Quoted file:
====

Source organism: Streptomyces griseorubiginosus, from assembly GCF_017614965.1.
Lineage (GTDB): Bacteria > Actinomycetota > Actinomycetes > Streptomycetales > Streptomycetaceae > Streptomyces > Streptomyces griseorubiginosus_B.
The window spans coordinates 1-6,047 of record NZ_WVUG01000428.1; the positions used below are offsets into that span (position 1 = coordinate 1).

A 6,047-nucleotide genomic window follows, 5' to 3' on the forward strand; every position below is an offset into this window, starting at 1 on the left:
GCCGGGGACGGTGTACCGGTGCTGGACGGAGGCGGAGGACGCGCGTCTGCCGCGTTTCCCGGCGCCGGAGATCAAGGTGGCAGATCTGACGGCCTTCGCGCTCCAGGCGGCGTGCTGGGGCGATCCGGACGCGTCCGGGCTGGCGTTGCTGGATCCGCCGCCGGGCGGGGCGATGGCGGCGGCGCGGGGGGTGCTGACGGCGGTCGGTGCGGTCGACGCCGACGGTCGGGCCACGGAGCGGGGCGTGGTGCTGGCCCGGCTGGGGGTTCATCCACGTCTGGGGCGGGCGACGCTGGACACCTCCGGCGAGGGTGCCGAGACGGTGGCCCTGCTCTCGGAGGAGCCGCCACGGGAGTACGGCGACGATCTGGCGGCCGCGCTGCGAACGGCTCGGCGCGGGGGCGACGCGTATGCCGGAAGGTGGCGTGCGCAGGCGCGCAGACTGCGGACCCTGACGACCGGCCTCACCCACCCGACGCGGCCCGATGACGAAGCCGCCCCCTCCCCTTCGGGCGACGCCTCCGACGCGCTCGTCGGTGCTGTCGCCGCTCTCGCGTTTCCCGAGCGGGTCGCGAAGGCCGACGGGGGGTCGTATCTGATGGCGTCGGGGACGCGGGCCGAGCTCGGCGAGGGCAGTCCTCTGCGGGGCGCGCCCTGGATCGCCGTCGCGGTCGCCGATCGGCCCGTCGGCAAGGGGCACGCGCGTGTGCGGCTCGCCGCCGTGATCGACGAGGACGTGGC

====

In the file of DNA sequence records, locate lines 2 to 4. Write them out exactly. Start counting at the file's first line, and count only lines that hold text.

Lineage (GTDB): Bacteria > Actinomycetota > Actinomycetes > Streptomycetales > Streptomycetaceae > Streptomyces > Streptomyces griseorubiginosus_B.
The window spans coordinates 1-6,047 of record NZ_WVUG01000428.1; the positions used below are offsets into that span (position 1 = coordinate 1).

A 6,047-nucleotide genomic window follows, 5' to 3' on the forward strand; every position below is an offset into this window, starting at 1 on the left: